Today was the last day of the Edge of Arabia exhibition which I was keen to see. Hosted at the Brunei Gallery at SOAS, the exhibition showcased the work of 17 Saudi artists.
Edge of Arabia - Contemporary Art from Saudi Arabia
The art of the Middle East has long been interesting to me, though with this exhibition the dangerous word "contemporary" had crept into the precis. Just how contemporary, I wondered as I arrived?!
The works were hit and miss - some I felt were rubbish - a wall filled with wooden boards scratched and doodled upon, some sculpture. Others were beautiful and inspiring, including some large colourful impressionist and patterned art. The highlight for me was the collection of prints by Shadia and Raja Alem, each with a paragraph of verse in Arabic, French and English opposite an illustrated figure related to the text.
Shadia and Raja Alem's Work
Ataa Al Riyadh
In the same building there were also two other exhibitions:
A People's Migration - The Bakhtiari Kuch
A photography exhibition put together by Caroline Mawer of the nomadic Bakhtiari tribes of SW Iran. The Bakhtiari were especially politically important during the Constitutional Revolution – successfully invading Tehran in 1909. Just before that, in 1908, the first find of Middle East oil was in their tribal areas.
The exhibition brings together rarely seen early images exploring the Bakhtiari and the regions they inhabit, the families of the Khans and tribal life. It includes some of the personal image collections of the Bakhtiari Khans, as well as the British Petroleum archives.
Traditionally, twice a year, the nomadic Bakhtiari tribe spend weeks trekking kuch (their traditional migration) with their flocks and families from their winter to their summer pastures. This ancient way of life is now vanishing fast and may soon disappear forever. More and more Bakhtiari are leaving the mountains altogether; whilst those who do remain use trucks or tractors to transport their animals and the family belongings.
Objects of Instruction:
Treasures of the School of Oriental and African Studies
A small room behind the Edge of Arabia exhibition hosts the Foyle Collection, i.e. some of SOAS' treasures from their archives, presumably on a rolling basis.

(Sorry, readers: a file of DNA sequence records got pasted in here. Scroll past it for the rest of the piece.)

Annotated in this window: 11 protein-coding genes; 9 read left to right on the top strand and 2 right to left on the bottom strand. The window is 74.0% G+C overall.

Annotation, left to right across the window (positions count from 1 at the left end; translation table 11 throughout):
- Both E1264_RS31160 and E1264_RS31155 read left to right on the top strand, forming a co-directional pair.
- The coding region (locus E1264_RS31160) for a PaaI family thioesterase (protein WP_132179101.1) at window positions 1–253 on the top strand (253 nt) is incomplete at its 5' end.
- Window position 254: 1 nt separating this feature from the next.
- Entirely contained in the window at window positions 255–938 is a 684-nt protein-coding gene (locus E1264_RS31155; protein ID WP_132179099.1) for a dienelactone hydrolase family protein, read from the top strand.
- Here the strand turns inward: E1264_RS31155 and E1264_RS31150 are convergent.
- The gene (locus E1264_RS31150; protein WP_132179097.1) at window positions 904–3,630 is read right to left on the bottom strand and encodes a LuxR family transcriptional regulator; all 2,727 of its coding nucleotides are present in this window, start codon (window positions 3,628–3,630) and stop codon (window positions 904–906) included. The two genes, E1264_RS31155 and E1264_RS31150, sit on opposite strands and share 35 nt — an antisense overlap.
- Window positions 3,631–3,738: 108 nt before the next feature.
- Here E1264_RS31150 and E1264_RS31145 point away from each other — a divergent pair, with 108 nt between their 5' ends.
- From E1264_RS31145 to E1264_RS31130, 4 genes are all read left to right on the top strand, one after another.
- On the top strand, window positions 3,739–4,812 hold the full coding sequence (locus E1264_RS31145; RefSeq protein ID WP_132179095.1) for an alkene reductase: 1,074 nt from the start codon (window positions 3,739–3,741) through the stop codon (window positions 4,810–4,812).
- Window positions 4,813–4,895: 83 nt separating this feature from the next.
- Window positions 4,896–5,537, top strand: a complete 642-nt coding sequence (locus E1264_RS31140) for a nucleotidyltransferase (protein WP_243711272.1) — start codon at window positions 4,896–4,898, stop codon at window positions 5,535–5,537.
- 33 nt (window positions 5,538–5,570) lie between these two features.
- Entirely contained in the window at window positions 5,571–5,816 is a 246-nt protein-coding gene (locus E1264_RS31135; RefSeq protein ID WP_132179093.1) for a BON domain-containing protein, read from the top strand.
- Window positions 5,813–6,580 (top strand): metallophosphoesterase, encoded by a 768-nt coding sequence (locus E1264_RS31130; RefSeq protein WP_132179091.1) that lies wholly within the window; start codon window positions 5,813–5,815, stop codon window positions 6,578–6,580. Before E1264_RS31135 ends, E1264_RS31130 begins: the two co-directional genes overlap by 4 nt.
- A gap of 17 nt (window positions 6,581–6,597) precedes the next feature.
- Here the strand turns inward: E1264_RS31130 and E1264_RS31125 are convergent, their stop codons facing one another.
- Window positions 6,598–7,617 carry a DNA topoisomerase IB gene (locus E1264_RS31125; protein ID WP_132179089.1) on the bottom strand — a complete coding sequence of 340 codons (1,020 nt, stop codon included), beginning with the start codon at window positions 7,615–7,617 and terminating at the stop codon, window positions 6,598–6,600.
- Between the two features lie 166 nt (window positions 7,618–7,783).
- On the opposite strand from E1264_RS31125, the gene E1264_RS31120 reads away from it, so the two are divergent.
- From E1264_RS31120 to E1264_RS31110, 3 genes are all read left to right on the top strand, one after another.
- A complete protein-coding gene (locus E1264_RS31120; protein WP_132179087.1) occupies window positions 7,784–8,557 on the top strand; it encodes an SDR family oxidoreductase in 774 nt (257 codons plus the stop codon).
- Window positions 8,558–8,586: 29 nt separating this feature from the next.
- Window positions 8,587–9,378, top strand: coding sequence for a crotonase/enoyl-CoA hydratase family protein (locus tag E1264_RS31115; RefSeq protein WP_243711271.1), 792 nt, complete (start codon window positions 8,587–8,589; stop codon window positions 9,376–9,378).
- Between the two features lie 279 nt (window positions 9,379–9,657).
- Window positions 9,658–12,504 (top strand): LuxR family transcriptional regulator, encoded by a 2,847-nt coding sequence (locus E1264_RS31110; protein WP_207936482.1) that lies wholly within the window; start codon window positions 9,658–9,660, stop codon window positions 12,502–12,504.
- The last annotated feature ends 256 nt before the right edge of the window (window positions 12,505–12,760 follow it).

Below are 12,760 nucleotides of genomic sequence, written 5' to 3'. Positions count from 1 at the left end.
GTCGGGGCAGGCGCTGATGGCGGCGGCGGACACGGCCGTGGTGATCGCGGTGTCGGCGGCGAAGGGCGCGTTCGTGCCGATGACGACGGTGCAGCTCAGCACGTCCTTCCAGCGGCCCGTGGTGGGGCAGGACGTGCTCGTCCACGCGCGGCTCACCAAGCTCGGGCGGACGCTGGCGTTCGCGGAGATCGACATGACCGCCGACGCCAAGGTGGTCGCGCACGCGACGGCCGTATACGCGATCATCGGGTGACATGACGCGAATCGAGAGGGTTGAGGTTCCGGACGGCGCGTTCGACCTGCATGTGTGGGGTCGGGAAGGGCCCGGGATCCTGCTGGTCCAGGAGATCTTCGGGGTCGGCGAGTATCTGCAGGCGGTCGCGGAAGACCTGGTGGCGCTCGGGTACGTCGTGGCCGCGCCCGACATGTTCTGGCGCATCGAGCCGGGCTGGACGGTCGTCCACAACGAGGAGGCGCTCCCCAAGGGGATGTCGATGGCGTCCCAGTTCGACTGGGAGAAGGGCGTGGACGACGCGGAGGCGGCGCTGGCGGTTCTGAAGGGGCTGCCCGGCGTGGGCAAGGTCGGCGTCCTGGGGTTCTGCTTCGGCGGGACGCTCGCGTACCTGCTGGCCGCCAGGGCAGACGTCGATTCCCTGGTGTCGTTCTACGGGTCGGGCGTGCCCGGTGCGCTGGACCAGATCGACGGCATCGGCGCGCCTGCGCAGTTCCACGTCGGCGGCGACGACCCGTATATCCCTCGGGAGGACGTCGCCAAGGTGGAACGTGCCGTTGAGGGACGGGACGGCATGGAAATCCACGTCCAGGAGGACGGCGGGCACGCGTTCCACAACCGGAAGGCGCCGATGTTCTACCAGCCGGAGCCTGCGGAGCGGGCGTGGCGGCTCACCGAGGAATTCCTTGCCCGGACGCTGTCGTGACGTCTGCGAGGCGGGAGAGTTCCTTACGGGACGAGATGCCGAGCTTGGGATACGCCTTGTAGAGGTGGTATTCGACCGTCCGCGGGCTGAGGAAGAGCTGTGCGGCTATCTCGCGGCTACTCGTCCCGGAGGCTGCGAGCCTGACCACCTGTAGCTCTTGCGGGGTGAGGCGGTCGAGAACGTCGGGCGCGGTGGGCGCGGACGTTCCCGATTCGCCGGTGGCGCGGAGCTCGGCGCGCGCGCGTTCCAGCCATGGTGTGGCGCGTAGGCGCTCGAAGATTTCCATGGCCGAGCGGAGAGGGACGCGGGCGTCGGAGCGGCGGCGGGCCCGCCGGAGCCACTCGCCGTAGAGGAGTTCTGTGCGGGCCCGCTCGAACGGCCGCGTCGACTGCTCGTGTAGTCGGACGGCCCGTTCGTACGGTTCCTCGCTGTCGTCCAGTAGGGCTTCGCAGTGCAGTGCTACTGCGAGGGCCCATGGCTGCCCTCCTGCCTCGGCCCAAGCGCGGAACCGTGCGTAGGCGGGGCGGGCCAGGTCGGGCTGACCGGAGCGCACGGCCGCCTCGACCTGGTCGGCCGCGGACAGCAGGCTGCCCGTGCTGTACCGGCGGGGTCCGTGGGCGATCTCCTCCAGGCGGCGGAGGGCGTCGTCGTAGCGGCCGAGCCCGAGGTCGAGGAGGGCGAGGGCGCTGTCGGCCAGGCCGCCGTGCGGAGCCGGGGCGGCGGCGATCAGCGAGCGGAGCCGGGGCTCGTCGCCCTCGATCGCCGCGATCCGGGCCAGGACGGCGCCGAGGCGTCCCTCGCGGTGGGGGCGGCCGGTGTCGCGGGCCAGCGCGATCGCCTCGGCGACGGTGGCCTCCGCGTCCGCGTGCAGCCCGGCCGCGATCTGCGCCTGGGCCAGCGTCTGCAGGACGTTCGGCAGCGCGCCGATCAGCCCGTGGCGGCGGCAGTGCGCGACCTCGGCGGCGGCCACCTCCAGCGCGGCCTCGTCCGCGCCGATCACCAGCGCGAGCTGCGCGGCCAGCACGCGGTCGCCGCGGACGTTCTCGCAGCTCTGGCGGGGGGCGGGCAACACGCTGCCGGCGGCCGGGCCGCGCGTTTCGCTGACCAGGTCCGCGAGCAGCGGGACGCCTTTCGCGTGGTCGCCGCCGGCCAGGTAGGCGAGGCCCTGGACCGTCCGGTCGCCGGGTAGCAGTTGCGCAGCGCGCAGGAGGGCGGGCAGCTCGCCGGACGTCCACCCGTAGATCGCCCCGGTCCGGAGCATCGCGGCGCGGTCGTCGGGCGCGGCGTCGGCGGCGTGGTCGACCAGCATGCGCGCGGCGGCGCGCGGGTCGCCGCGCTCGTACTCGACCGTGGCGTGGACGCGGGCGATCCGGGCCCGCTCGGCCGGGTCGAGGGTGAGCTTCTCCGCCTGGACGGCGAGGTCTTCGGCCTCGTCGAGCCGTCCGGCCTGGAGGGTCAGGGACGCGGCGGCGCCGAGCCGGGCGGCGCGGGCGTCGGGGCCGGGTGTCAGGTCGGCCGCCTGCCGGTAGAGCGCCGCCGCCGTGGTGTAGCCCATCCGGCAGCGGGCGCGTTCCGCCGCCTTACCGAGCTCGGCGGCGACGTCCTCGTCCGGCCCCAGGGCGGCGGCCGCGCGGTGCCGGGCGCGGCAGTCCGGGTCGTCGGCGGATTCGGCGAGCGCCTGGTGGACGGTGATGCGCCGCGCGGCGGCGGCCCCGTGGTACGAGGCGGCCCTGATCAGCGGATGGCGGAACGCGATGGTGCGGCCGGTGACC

To be honest, this was more interesting to me than the main exhibition - priceless and beautiful objects from Africa and Asia, albeit rather poorly labelled and explained.
British Political Cartoon Gallery
A surprise gallery on Store Street, and a pound entry which you get back if you buy anything in the shop. The gallery was divided up into several exhibitions, including Extremism in Cartoons, the British Political Cartoon of the Year, and of particular interest:
Tory Blues: A Cartoon History of the Conservative Party
21 October 2008 to 17 January 2009
To be honest my memories of pre-Thatcher Tory party are somewhat hazy, probably because I hadn't been born! Incidentally there's a Brown Review coming up soon, so watch their site!
Some things never change (click for larger):
By Sir Osbert Lancaster, 1961
Almost next door..
New London Architecture Building
Another wander-in exhibition, this about London, design, and Boris' London Plan, dealing with long-term strategy for the capital.
Jia Jia Wang at Alexandre Pollazzon.
Alexandre Pollazzon is a single room gallery just off Tottenham Court Road which I initially walked straight past, distracted by the adjacent Wenlock Arms! Jia Jia Wang was born in China but educated here, and in this exhibition draws on and blends Chinese traditional landscape painting with colourful computer games.
The pictures are simple but engaging - they'd be wonderful in a child's bedroom, leaving lots to the imagination but still bringing one to a fantastic dreamy colourful world on enormous canvasses.
30 Years of Solitude at Asia House
Asia House is an interesting place, sitting just off Portland Place on New Cavendish Street. It seems to be a sort of British Council in reverse - aiming to foster relations cultural and otherwise between Asia and the UK. It also has a nice little little eaterie, Café t, with nibbles a plenty.
The exhibition, 30 Years of Solitude, highlights a selection of work by female Iran artists who still live and work in Iran. The exhibition focuses on the feelings of anxiety, isolation and the sense of loss that Iranian society has experienced in the last 30 years.
Be Colourful, Shadi Ghadirian 2006
One exhibit was a video of a rural chap shrimp fishing. Half an hour of nothingness. Not especially interesting! The point was also made that some of the subjects of the photos were not identified as it is still illegal to show female head hair in public in Iran.
Abstracts, Maryam Kia, 2005
If anything I enjoyed this more than Edge of Arabia. Some of the works were beautiful, particularly the "Be Colourful" tetraptych.
Overall a marvellous weekend afternoon of art, despite the miserable weather, and all for a couple of pounds. Who says art has to be expensive? Just avoid those populist blockbusters, especially 11 quid for Annie Leibovitz at the NPG!